Minister launches fundraiser for victims of Sri Lanka terrorist atrocity
Published on 24 April 2019
A minister has launched a crowd funding appeal to help the victims of the Easter Sunday terrorist attacks in Sri Lanka.
Rev Dr Liam Fraser, campus minister at the University of Edinburgh, has started an online Just Giving page to allow people to show solidarity and support for all those affected.
A wave of co-ordinated suicide bombings at churches and hotels led to the death of 359 people and 500 were wounded.
Dr Fraser said: "We are part of one family and we are united by one common humanity.
"On Easter Sunday, not only were many churches severely damaged, but hundreds of people have lost their lives.
"Husbands, wives, mothers, and children have perished and many families have lost wage earners.
"We stand by the people of Sri Lanka by pledging our donations to help rebuild the ruined churches, and financially support those who mourn."
Dr Fraser said the funds will go directly to Sri Lanka through the National Christian Council of Sri Lanka, St Andrew's Colombo, and other appropriate agencies.
"If people were shocked and saddened to see Notre Dame burning, they should be more saddened by the loss of more than 300 lives and the bombing of many churches that have been destroyed," he added.
The campaign is supported by St Andrew's Scots Kirk in Columbo.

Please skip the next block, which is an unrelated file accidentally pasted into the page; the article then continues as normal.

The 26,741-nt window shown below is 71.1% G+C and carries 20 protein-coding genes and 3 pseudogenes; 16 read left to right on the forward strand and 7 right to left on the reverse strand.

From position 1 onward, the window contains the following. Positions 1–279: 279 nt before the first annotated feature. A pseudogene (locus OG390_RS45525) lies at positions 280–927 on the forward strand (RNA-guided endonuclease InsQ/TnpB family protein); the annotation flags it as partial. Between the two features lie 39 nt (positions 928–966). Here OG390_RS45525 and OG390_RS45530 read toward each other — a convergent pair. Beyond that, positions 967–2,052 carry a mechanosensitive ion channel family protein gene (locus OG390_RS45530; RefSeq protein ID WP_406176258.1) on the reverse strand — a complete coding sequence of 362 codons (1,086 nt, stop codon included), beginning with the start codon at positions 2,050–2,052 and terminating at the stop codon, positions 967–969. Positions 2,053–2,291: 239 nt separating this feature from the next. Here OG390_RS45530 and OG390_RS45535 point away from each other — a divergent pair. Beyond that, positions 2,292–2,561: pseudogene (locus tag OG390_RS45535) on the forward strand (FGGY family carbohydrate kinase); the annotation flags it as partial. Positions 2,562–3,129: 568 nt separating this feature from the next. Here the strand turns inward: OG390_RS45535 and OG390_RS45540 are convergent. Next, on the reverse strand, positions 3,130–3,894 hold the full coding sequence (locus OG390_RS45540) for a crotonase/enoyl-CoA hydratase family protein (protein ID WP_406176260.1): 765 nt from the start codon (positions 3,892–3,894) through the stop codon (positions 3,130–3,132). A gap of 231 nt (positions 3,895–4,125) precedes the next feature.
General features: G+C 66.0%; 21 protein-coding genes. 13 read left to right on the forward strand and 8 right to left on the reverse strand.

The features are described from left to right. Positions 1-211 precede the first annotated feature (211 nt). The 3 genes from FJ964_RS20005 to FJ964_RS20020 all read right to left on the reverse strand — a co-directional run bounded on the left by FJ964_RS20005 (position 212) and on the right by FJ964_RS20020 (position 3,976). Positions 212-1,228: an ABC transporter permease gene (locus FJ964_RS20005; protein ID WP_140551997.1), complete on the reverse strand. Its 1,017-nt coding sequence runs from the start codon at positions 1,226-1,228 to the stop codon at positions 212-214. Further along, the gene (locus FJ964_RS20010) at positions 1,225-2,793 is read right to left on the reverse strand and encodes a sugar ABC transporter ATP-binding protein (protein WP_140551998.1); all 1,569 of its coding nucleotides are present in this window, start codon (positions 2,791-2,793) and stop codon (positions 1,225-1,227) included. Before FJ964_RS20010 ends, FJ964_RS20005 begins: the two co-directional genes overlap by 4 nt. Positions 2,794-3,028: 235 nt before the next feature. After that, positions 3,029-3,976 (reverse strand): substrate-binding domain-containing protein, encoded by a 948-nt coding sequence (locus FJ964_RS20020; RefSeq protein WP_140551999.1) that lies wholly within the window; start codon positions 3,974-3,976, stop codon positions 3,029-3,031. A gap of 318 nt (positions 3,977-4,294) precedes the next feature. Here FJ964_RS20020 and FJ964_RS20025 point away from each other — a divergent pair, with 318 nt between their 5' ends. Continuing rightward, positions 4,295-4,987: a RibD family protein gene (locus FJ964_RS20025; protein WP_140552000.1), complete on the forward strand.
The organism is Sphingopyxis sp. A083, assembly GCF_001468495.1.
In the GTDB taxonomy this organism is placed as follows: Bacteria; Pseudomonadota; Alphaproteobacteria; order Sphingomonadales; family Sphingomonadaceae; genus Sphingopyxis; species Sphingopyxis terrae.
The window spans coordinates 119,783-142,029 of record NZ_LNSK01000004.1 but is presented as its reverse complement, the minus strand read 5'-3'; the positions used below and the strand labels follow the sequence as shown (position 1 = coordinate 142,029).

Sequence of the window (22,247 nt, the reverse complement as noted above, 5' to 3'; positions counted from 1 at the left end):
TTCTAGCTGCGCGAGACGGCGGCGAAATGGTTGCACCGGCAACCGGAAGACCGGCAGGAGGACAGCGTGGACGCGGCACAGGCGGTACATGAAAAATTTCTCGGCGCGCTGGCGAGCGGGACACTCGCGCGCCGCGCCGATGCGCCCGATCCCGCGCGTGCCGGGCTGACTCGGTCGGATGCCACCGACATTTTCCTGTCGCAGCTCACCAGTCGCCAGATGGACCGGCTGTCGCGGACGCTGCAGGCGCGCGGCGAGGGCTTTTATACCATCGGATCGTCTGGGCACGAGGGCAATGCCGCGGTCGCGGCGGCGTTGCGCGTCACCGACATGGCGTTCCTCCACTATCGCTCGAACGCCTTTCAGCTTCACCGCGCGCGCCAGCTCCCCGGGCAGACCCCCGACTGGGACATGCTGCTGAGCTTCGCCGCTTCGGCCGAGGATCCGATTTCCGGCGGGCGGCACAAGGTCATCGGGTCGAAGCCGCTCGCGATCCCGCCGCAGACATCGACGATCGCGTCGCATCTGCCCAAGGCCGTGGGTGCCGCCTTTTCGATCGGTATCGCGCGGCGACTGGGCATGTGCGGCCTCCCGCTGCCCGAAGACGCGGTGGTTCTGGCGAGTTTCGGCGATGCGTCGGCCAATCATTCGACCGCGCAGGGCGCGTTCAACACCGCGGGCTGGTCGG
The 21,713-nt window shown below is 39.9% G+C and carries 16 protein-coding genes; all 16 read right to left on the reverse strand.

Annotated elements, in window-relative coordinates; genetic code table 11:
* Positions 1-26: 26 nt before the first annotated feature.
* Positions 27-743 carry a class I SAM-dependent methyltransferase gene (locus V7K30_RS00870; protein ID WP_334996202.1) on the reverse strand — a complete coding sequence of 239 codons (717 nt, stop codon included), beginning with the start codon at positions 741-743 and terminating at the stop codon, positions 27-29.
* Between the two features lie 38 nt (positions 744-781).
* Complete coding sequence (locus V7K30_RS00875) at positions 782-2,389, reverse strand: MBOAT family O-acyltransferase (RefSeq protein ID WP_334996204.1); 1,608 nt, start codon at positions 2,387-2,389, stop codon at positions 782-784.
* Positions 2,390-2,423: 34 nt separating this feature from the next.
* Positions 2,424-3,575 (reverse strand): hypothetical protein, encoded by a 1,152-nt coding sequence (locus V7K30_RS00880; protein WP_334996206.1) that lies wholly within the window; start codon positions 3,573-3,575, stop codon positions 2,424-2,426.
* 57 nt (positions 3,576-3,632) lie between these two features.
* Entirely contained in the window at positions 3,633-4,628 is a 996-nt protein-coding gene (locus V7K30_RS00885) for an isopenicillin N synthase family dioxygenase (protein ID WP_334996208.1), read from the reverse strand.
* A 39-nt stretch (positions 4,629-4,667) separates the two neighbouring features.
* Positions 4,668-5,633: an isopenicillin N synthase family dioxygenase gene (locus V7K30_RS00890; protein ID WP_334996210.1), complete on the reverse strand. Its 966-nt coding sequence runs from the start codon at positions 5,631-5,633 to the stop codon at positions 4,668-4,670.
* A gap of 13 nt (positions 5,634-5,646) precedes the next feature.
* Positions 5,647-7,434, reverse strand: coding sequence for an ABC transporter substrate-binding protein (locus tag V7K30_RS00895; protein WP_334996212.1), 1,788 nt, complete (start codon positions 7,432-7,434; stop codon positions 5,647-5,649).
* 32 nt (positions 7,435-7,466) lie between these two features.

Members have reported that a representative of the parish of StSebastian's of Negombo says people are in need of vouchers for food and a small stipend as many have lost their breadwinner or are too overwhelmed to return to work.
Repairs to homes are needed as many have "shattered glass and other damage because the blast was tangible throughout the neighbourhood".
On Easter Sunday, the congregation at St Andrew's Scots Kirk continued to worship as terror attacks unfolded nearby.
Rev Bill Davnie heard one of the bombs explode in a hotel next door as he prepared for the Easter service.
But it was only when worshippers started receiving phone messages that the enormity of the attacks sank in.
They were given the chance to leave but instead decided to stay and pray for those affected by the terror.
"That these attacks have been perpetrated on Easter Sunday, the highlight of the Christian year, is devastating to all the churches in Sri Lanka and to Christians around the world."